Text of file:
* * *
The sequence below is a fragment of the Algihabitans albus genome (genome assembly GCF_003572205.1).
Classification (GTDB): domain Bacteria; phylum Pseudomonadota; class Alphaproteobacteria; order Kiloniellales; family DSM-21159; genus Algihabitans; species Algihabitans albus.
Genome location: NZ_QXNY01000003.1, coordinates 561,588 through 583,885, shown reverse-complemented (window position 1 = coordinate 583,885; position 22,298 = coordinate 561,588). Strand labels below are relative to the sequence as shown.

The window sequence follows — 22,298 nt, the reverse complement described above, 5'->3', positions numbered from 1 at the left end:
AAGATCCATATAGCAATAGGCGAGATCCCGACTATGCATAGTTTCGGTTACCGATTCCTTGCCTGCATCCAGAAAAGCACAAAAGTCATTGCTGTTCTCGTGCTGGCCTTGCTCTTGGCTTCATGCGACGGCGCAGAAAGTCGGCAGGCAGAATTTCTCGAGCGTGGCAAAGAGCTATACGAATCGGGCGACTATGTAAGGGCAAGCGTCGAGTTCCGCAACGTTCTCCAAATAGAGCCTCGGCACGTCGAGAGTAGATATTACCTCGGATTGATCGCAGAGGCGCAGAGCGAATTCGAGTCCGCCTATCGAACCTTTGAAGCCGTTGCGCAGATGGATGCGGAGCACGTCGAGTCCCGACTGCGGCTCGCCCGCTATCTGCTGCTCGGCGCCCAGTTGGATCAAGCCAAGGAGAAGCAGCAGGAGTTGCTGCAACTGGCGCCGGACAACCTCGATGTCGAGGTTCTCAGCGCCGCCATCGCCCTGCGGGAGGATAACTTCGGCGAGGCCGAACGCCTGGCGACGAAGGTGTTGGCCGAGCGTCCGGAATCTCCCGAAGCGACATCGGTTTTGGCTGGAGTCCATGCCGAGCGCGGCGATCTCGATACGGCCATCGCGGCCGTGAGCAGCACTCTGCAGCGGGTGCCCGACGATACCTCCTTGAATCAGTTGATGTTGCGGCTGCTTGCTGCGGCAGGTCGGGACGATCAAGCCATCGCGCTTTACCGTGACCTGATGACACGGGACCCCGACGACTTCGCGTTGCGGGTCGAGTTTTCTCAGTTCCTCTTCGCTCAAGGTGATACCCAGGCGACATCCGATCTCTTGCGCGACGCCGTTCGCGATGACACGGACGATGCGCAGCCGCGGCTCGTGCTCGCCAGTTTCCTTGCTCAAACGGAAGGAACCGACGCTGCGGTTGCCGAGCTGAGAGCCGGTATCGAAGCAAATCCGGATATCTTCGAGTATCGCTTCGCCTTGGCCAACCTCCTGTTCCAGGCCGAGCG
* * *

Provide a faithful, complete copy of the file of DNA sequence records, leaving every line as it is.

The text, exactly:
The sequence below is a fragment of the Algihabitans albus genome (genome assembly GCF_003572205.1).
Classification (GTDB): domain Bacteria; phylum Pseudomonadota; class Alphaproteobacteria; order Kiloniellales; family DSM-21159; genus Algihabitans; species Algihabitans albus.
Genome location: NZ_QXNY01000003.1, coordinates 561,588 through 583,885, shown reverse-complemented (window position 1 = coordinate 583,885; position 22,298 = coordinate 561,588). Strand labels below are relative to the sequence as shown.

The window sequence follows — 22,298 nt, the reverse complement described above, 5'->3', positions numbered from 1 at the left end:
AAGATCCATATAGCAATAGGCGAGATCCCGACTATGCATAGTTTCGGTTACCGATTCCTTGCCTGCATCCAGAAAAGCACAAAAGTCATTGCTGTTCTCGTGCTGGCCTTGCTCTTGGCTTCATGCGACGGCGCAGAAAGTCGGCAGGCAGAATTTCTCGAGCGTGGCAAAGAGCTATACGAATCGGGCGACTATGTAAGGGCAAGCGTCGAGTTCCGCAACGTTCTCCAAATAGAGCCTCGGCACGTCGAGAGTAGATATTACCTCGGATTGATCGCAGAGGCGCAGAGCGAATTCGAGTCCGCCTATCGAACCTTTGAAGCCGTTGCGCAGATGGATGCGGAGCACGTCGAGTCCCGACTGCGGCTCGCCCGCTATCTGCTGCTCGGCGCCCAGTTGGATCAAGCCAAGGAGAAGCAGCAGGAGTTGCTGCAACTGGCGCCGGACAACCTCGATGTCGAGGTTCTCAGCGCCGCCATCGCCCTGCGGGAGGATAACTTCGGCGAGGCCGAACGCCTGGCGACGAAGGTGTTGGCCGAGCGTCCGGAATCTCCCGAAGCGACATCGGTTTTGGCTGGAGTCCATGCCGAGCGCGGCGATCTCGATACGGCCATCGCGGCCGTGAGCAGCACTCTGCAGCGGGTGCCCGACGATACCTCCTTGAATCAGTTGATGTTGCGGCTGCTTGCTGCGGCAGGTCGGGACGATCAAGCCATCGCGCTTTACCGTGACCTGATGACACGGGACCCCGACGACTTCGCGTTGCGGGTCGAGTTTTCTCAGTTCCTCTTCGCTCAAGGTGATACCCAGGCGACATCCGATCTCTTGCGCGACGCCGTTCGCGATGACACGGACGATGCGCAGCCGCGGCTCGTGCTCGCCAGTTTCCTTGCTCAAACGGAAGGAACCGACGCTGCGGTTGCCGAGCTGAGAGCCGGTATCGAAGCAAATCCGGATATCTTCGAGTATCGCTTCGCCTTGGCCAACCTCCTGTTCCAGGCCGAGCG